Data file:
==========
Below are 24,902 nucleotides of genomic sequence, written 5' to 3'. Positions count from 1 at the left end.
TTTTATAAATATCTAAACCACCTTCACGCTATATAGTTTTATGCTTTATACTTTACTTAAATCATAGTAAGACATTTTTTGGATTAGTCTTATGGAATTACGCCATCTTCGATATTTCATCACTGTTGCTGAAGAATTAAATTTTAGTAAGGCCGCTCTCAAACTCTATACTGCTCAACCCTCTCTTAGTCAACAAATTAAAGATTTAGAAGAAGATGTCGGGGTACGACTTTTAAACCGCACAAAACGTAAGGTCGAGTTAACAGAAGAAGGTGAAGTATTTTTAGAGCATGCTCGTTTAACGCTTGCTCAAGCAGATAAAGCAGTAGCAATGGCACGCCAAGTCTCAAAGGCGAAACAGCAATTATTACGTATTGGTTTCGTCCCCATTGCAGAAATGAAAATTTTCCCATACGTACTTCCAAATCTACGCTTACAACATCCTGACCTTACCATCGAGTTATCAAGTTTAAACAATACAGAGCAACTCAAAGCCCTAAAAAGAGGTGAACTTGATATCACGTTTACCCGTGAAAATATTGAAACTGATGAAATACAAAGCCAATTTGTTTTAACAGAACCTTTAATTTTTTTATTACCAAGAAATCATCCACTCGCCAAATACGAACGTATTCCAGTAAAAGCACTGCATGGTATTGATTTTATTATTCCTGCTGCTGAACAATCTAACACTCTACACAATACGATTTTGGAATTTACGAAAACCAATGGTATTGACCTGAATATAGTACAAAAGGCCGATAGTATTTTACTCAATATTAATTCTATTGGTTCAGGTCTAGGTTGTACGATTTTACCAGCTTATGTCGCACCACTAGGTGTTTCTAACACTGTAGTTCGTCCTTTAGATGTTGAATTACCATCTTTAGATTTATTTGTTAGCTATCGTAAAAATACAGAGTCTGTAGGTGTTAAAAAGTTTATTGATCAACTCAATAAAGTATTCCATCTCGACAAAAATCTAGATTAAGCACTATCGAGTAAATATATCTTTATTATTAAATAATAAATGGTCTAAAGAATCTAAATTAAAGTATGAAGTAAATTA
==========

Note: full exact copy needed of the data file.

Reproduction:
Below are 24,902 nucleotides of genomic sequence, written 5' to 3'. Positions count from 1 at the left end.
TTTTATAAATATCTAAACCACCTTCACGCTATATAGTTTTATGCTTTATACTTTACTTAAATCATAGTAAGACATTTTTTGGATTAGTCTTATGGAATTACGCCATCTTCGATATTTCATCACTGTTGCTGAAGAATTAAATTTTAGTAAGGCCGCTCTCAAACTCTATACTGCTCAACCCTCTCTTAGTCAACAAATTAAAGATTTAGAAGAAGATGTCGGGGTACGACTTTTAAACCGCACAAAACGTAAGGTCGAGTTAACAGAAGAAGGTGAAGTATTTTTAGAGCATGCTCGTTTAACGCTTGCTCAAGCAGATAAAGCAGTAGCAATGGCACGCCAAGTCTCAAAGGCGAAACAGCAATTATTACGTATTGGTTTCGTCCCCATTGCAGAAATGAAAATTTTCCCATACGTACTTCCAAATCTACGCTTACAACATCCTGACCTTACCATCGAGTTATCAAGTTTAAACAATACAGAGCAACTCAAAGCCCTAAAAAGAGGTGAACTTGATATCACGTTTACCCGTGAAAATATTGAAACTGATGAAATACAAAGCCAATTTGTTTTAACAGAACCTTTAATTTTTTTATTACCAAGAAATCATCCACTCGCCAAATACGAACGTATTCCAGTAAAAGCACTGCATGGTATTGATTTTATTATTCCTGCTGCTGAACAATCTAACACTCTACACAATACGATTTTGGAATTTACGAAAACCAATGGTATTGACCTGAATATAGTACAAAAGGCCGATAGTATTTTACTCAATATTAATTCTATTGGTTCAGGTCTAGGTTGTACGATTTTACCAGCTTATGTCGCACCACTAGGTGTTTCTAACACTGTAGTTCGTCCTTTAGATGTTGAATTACCATCTTTAGATTTATTTGTTAGCTATCGTAAAAATACAGAGTCTGTAGGTGTTAAAAAGTTTATTGATCAACTCAATAAAGTATTCCATCTCGACAAAAATCTAGATTAAGCACTATCGAGTAAATATATCTTTATTATTAAATAATAAATGGTCTAAAGAATCTAAATTAAAGTATGAAGTAAATTA